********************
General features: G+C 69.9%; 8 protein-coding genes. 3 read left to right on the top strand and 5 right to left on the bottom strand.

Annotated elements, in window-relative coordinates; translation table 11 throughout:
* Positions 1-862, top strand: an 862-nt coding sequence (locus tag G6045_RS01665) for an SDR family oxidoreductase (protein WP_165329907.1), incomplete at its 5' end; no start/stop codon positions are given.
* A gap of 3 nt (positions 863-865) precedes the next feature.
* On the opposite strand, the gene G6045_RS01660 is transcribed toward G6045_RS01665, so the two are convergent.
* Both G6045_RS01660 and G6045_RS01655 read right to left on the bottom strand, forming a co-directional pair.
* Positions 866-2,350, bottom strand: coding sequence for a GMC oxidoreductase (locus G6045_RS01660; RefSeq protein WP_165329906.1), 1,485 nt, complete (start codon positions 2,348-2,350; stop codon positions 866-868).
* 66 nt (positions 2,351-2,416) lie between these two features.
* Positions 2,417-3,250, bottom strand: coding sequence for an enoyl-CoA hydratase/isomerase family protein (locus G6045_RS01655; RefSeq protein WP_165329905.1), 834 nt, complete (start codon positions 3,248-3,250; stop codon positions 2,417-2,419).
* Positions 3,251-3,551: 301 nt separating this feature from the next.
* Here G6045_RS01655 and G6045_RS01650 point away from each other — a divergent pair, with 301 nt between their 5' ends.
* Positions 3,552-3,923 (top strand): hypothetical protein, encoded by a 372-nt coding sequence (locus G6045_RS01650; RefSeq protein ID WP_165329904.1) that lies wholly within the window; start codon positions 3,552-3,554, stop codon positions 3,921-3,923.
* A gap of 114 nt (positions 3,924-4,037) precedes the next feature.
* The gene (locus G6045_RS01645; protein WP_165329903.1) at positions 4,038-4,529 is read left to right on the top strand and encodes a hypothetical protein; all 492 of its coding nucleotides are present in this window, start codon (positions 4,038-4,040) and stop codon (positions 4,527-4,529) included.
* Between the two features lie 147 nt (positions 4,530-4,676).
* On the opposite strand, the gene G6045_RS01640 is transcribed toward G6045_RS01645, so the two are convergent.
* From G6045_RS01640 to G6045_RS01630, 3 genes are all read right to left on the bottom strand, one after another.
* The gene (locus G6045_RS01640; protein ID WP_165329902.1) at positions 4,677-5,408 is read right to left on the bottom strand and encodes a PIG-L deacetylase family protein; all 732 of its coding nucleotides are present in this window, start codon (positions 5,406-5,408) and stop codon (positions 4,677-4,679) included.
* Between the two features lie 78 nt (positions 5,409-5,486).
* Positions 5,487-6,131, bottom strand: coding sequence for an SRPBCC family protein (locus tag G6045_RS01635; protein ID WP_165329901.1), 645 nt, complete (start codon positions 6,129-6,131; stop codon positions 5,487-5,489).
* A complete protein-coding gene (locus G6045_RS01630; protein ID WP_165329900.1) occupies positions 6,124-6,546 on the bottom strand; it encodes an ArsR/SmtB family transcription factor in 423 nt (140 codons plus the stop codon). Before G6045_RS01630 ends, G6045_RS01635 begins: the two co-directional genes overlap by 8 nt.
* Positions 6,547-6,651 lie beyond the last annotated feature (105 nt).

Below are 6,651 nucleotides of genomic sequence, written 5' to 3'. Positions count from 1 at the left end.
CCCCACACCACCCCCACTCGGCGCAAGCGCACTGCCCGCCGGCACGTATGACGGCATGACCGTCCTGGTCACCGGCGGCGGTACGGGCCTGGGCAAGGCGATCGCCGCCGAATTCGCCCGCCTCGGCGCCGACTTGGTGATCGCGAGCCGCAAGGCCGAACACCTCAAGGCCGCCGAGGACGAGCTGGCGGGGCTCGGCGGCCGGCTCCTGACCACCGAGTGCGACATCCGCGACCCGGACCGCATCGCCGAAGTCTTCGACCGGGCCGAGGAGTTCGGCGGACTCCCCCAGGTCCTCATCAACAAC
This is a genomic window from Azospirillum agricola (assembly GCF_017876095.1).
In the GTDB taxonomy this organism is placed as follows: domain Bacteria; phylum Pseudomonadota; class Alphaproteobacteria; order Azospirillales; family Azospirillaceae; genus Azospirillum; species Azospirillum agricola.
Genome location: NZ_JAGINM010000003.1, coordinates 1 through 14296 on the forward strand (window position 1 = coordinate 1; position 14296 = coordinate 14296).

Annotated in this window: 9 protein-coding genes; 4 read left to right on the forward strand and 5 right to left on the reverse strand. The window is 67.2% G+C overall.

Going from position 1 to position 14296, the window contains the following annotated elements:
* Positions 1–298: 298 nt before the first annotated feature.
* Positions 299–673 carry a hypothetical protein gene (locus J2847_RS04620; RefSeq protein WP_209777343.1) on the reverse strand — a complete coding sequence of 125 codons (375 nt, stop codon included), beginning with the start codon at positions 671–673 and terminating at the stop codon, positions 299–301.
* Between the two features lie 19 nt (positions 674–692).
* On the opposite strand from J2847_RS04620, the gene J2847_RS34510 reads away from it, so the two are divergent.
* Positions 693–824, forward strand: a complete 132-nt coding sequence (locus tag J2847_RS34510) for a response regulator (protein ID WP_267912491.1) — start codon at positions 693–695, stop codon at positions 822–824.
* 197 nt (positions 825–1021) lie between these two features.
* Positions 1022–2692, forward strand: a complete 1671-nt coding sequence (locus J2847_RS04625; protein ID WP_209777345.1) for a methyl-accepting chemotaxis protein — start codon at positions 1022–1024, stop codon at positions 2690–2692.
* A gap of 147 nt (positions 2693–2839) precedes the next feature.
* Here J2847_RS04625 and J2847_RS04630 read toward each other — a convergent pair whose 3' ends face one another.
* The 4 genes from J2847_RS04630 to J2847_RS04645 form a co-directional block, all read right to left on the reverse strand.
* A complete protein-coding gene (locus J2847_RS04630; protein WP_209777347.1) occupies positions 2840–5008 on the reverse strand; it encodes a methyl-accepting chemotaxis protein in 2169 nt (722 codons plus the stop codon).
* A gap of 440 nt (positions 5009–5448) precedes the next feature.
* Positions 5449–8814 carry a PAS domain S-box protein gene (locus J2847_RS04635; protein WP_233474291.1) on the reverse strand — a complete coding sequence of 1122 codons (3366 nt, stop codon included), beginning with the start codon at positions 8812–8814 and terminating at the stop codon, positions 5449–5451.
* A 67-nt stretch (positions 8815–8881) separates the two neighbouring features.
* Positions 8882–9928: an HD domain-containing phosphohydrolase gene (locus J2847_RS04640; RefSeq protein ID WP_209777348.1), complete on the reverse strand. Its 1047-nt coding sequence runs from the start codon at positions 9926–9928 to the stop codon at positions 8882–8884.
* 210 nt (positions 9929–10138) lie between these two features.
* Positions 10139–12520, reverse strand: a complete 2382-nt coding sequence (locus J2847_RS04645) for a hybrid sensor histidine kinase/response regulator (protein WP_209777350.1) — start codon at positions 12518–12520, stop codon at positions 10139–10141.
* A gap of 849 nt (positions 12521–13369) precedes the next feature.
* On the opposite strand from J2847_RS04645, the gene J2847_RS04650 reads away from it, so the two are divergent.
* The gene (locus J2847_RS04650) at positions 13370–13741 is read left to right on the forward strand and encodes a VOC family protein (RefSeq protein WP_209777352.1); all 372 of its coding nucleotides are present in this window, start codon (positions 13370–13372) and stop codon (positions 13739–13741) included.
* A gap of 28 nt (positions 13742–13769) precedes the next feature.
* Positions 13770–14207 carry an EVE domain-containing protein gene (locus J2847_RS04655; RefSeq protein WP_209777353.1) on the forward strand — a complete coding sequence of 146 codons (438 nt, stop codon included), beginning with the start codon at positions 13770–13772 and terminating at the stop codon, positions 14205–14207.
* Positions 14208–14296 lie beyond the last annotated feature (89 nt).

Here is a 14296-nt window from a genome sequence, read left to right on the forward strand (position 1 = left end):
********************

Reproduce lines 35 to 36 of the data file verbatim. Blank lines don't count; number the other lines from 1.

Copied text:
* 197 nt (positions 825–1021) lie between these two features.
* Positions 1022–2692, forward strand: a complete 1671-nt coding sequence (locus J2847_RS04625; protein ID WP_209777345.1) for a methyl-accepting chemotaxis protein — start codon at positions 1022–1024, stop codon at positions 2690–2692.